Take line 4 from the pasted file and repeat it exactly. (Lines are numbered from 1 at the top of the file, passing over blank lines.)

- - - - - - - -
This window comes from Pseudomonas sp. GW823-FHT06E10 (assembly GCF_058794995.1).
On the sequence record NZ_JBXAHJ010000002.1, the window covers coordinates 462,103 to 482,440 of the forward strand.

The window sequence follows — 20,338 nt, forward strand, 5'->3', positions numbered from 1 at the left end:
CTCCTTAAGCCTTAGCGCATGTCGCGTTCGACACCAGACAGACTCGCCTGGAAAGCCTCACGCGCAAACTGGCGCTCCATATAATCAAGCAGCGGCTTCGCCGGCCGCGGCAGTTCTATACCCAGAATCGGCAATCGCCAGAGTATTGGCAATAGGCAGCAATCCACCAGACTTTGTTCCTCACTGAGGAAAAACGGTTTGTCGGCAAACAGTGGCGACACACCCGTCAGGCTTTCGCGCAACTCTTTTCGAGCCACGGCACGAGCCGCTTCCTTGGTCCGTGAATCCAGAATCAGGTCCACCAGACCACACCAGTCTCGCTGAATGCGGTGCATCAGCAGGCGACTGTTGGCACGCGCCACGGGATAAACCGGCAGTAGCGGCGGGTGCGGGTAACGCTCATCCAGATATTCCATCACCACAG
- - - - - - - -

CTCCTTAAGCCTTAGCGCATGTCGCGTTCGACACCAGACAGACTCGCCTGGAAAGCCTCACGCGCAAACTGGCGCTCCATATAATCAAGCAGCGGCTTCGCCGGCCGCGGCAGTTCTATACCCAGAATCGGCAATCGCCAGAGTATTGGCAATAGGCAGCAATCCACCAGACTTTGTTCCTCACTGAGGAAAAACGGTTTGTCGGCAAACAGTGGCGACACACCCGTCAGGCTTTCGCGCAACTCTTTTCGAGCCACGGCACGAGCCGCTTCCTTGGTCCGTGAATCCAGAATCAGGTCCACCAGACCACACCAGTCTCGCTGAATGCGGTGCATCAGCAGGCGACTGTTGGCACGCGCCACGGGATAAACCGGCAGTAGCGGCGGGTGCGGGTAACGCTCATCCAGATATTCCATCACCACAG